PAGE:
Australian Prime Minister admits mistakes in bushfire crisis amid mounting criticism

Australia’s Prime Minister Scott Morrison has expressed regret over his handling of the bushfire crisis ravaging the country.

Amid increased criticism, Prime Minister Scott Morrison said his response to the country’s bushfire crisis could have been “much better.” The Australian leader also hinted that a change in climate policy is in the cards.

In an  interview with the ABC’s Insiders host, David Speers, Morrison said the fires had made his government “think a little harder” on how to provide comfort and consolation to the victims.

“These are sensitive environments, they are very emotional environments,” said Morrison, adding that “prime ministers are flesh and blood too in how they engage with these people.”

Morrison said he will now put a proposal for a royal commission into the fire crisis to Cabinet. The inquiry would look at how the government should respond and offer support to those affected.

Dozens of people have died, thousands of homes destroyed, and huge swathes of the country burnt in the blazes that began months before the official fire season even started, putting fresh scrutiny on the country’s environmental policies.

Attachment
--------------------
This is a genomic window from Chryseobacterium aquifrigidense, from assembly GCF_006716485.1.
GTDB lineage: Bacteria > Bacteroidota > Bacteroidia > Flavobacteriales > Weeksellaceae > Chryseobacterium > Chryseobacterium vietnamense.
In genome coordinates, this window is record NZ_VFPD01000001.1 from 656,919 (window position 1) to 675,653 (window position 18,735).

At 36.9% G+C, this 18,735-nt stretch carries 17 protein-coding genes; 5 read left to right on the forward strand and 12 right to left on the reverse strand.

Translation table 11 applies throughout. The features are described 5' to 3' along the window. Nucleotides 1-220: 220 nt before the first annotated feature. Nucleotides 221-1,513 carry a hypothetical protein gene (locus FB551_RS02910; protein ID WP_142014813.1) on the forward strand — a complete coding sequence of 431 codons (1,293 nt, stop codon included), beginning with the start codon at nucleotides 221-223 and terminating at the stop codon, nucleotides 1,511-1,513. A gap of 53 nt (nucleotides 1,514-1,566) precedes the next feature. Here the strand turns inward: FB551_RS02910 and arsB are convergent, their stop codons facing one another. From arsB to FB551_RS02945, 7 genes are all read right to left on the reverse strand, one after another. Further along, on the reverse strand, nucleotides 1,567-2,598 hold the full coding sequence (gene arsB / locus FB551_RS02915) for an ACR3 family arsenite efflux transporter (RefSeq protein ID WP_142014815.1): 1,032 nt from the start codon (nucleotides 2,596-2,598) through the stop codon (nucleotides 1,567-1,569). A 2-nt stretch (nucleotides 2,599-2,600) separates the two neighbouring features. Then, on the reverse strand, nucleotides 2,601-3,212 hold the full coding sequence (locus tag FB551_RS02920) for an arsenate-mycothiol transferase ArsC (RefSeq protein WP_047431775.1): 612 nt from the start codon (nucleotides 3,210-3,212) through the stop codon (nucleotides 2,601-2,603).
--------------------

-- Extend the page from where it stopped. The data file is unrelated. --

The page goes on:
Days before Morrison’s interview, tens of thousands of Australians marched across several capital cities calling on the government to act on the climate crisis.

Morrison’s government stands accused of trying to use accounting trickery to meet the country’s emission reduction targets under the Paris Agreement — targets that critics say are too low in the first place — while it also commits to new fossil fuel projects.

Australia’s current targets involve cutting carbon emission by 26 to 28% below 2005 levels by the year 2030.

When asked whether the country would alter its emissions target, Morrison told the ABC that his government “will continue to evolve our policies to meet our targets and to beat them.”

“We want to reduce emissions and do the best job we possibly can and get better and better and better at it,” he said.

But he added that he wanted to do that “with a balanced policy” that “recognizes Australia’s broader national economic interests and social interest.”

 

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